Allowance as a percentage of non-performing loans                      99.75 %              62.1 %

Allowance as a percentage of total loans (end of period)                1.40 %              1.32 %

Deposits. Total deposits increased by $13.0 million, or 4.3%, to $313.0 million at September 30, 2012 from $300.0 million at December 31, 2011. A summary of deposit accounts with the corresponding weighted average cost of funds is presented below:

                             As of September 30, 2012             As of December 31, 2011
                                               Wtd. Avg.                           Wtd. Avg.
                             Amount               Rate            Amount              Rate
                                                (Dollars in thousands)
Checking (noninterest)   $        29,895             0.00 %   $       26,907             0.00 %
NOW (interest)                    25,331             0.08             22,332             0.09
Savings                           25,046             0.06             22,092             0.10
Money Market                      92,885             0.33             95,029             0.58
Certificates                     136,475             1.33            129,968             1.53
Escrow                             3,412             0.00              3,669             0.00
Total                    $       313,044             0.69 %   $      299,997             0.87 %

During the first nine months of 2012, checking and NOW accounts increased $6.0 million, or 12.2% to $55.2 million. These increases were a result of our emphasis on attracting these and other low-cost deposits such as savings accounts, which increased $3.0 million, or 13.4% in the first nine months of 2012. Although certificate balances increased $6.5 million in the first nine months of 2012, this was a result of increases in our public fund certificates. Public fund certificates increased $9.4 million while business and consumer certificates decreased $2.9 million, or 2.7%. This is a result of the low interest rate environment and strategic decision to compete less aggressively on certificate interest rates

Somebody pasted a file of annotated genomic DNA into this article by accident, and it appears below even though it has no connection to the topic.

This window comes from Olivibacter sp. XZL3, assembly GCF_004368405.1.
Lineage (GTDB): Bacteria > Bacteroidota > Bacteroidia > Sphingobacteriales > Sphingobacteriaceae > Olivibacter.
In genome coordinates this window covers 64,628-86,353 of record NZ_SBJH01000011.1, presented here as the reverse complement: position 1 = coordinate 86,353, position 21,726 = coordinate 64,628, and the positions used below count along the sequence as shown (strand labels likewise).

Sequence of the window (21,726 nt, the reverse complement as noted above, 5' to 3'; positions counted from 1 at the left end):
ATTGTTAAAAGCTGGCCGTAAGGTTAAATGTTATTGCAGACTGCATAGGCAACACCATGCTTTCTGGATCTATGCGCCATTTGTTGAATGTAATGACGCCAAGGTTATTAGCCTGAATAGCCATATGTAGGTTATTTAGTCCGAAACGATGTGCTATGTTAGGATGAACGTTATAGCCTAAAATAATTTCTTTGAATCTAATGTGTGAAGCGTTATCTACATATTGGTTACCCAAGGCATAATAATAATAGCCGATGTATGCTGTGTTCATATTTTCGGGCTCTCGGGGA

Borrowings. FHLB advances decreased $482,000, or 5.7%, to $8.0 million at September 30, 2012, with a weighted-average cost of 2.76%, from $8.5 million at December 31, 2011, with a weighted-average cost of 2.17%. We continue to utilize FHLB advances to fund interest-earning asset growth and/or enhance our interest rate risk management despite our strong deposit growth.

Stockholders' Equity. Total stockholders' equity increased $13.6 million, or 47.3%, to $42.3 million at September 30, 2012, from $28.7 million at December 31, 2011. This primarily reflects an increase in paid-in capital as a result of net proceeds from the Conversion of $12.7 million as well as $1.8 million in net income and a $186,000 decrease in accumulated other comprehensive loss.